By JD Sartain
Which is the better image and photo editor, GIMP or Photoshop? We’re going to compare essential features here and declare a winner for each, but first, a reality check.
Speaking from 25 years of Photoshop experience, plus 14 years of teaching Photoshop courses, it’s not fair to compare anything to Photoshop’s rich universe of features—unless you’re comparing the price. Free software like GIMP is always going to be more appealing than subscription-based models such as Photoshop’s, especially for individual users who don’t qualify for a government or corporate discount. These users’ defiance is displayed all over the Internet.
In fairness to GIMP, most Photoshop fans use only a fraction of its features. If you’re just looking for a photo editing program that provides a reasonable number of capabilities, great plug-ins, and special effects, GIMP is an excellent choice. However, for me, it’s Photoshop—hands down!
The Selection Tools are number one on my list of essentials. If you can’t select the foreground objects or the background, you can’t edit much of anything. GIMP has seven Selection Tools, while Photoshop 2020 has ten.
Comparable GIMP Tools
Which Is Better?
1. Foreground Select
About the same
2. Polygonal Lasso
2. Free Selection
3. Magnetic Lasso
3. Intelligent Scissors
4. Object Selection
5. Quick Selection
Foreground Select (again)
6. Magic Wand
4. Fuzzy Select
7. Rectangular Marquee
5. Rectangle Select
About the same
8. Elliptical Marquee
6. Ellipse Select
About the same
Same as Magic Wand
7. By Color
About the same
9. Single Row Marquee
10. Single Column Marquee
Compare GIMP vs Photoshop Selection Tools.
Photoshop’s Lasso tools are absolutely the best, especially the Magnetic Lasso, which seems to know instinctively what you want selected. I do not like GIMP’s Fuzzy Select tool, and the By Color tool seems to be redundant.
The Free Selection tool and the Intelligent Scissors are “good enough” if you can’t afford Photoshop. They do the job almost as well as Photoshop’s Lasso tools and would not be a deal-breaker for GIMP. In other words, they work well considering they’re free.
Photoshop Styles are unmatched by those of any other program.
The second essential on my list is Styles, especially for the text layers. GIMP’s styles for the text are the same as the filters for objects, which are applied to the selected layer. The effect on the text layers isn’t much better than those in Word or PowerPoint styles, and you can view the results only after the filter has been applied.
Photoshop styles are unmatched by those of any other photo or graphics program available—I’ve tried them all. Photoshop provides lots of styles with the software, plus there are thousands of free ones available on the Internet. It’s also easy to create your own styles, because Photoshop provides many hundreds of style effects that you can mix, match, or customize to create your styles.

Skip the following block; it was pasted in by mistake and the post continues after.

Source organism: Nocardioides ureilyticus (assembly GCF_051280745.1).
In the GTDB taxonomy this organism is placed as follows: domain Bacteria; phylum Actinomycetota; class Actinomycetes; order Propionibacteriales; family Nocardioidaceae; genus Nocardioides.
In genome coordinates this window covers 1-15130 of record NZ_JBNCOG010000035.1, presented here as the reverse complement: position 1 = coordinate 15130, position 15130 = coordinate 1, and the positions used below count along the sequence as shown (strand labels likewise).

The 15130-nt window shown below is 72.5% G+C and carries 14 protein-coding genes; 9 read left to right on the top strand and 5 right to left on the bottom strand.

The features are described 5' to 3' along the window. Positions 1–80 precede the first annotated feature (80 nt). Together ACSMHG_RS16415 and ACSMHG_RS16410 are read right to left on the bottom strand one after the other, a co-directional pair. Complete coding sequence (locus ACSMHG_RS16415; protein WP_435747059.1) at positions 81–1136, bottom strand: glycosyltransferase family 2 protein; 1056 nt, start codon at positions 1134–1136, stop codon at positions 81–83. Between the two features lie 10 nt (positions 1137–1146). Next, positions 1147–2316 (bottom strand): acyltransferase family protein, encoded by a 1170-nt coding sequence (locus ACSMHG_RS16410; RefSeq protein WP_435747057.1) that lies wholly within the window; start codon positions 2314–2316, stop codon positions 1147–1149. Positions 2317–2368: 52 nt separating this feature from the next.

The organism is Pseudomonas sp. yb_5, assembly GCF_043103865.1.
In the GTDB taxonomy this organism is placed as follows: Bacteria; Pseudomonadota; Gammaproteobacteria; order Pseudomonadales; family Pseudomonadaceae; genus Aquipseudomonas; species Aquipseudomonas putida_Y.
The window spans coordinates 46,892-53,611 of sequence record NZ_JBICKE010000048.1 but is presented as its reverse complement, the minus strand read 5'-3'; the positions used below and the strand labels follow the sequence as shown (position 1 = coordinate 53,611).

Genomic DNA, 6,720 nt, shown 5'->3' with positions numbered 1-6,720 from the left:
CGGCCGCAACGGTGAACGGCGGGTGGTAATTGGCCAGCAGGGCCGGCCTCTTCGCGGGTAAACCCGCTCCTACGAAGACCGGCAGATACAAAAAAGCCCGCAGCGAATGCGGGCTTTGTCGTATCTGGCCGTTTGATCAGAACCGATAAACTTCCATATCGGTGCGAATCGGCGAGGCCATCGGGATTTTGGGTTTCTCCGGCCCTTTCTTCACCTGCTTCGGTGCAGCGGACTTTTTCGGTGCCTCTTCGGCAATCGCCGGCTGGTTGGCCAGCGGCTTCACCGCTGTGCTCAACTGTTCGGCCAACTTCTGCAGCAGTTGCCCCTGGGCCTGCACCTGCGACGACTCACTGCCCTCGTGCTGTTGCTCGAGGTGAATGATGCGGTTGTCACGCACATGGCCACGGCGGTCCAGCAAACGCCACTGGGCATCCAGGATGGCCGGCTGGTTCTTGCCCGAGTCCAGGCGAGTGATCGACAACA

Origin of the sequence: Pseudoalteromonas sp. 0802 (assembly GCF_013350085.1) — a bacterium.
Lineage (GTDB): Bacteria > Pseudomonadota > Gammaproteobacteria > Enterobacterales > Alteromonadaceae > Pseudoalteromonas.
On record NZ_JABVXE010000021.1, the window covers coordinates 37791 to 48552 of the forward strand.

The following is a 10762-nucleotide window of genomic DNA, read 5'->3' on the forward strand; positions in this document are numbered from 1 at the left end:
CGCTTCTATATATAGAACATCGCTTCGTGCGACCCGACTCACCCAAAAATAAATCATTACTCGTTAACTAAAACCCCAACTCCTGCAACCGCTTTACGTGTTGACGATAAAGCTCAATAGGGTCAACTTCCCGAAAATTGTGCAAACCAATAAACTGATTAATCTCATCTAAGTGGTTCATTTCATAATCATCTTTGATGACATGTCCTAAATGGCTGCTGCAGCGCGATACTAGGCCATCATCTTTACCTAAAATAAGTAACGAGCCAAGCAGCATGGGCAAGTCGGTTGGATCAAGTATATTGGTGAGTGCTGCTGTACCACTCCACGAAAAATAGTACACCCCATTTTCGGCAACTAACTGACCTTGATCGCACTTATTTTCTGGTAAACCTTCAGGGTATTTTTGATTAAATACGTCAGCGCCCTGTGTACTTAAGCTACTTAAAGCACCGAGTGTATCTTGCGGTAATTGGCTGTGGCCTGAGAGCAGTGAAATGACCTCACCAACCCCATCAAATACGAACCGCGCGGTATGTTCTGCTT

Also, if you select Styles under the Window tab, the Styles group is displayed on the screen, with thumbnails showing how each Style looks when applied. This way, you can cursor through the different styles and watch the text or object of the image on the screen change instantly.
Editing Transform tools in GIMP & Photoshop
The editing features are mostly the same across both platforms. Although under different tabs, they both contain Transform tools with features such as Scale, Rotate, Skew, Distort, Perspective, Warp, Align, Crop, Shear, and more.
GIMP’s Cage Transform is interesting, and the Shear effect is nice. But for the rest, especially the Perspectives and the Warps, I prefer Photoshop.
Editing also includes features such as Spot Healing (removes or paints over spots); the Clone Stamp (paints over sections copied from another section); the Pattern Stamp (paints patterns); the History brush (restores a previous section back to its original state); the Eraser tools; and the Blur tools (that blur, smudge, or sharpen an area). You also get the Dodge, Burn, and Sponge tools, which—if you’ve ever worked in a darkroom—lets you lighten or darken selected areas, and decrease the saturation of colors in selected areas, respectively.
I use both GIMP and Photoshop filters all the time.
Special Effects features and the Filters are impossible categories to judge because I use them all. I collect filters, plug-ins, scripts, styles, brushes, patterns, gradients, and shapes from everywhere.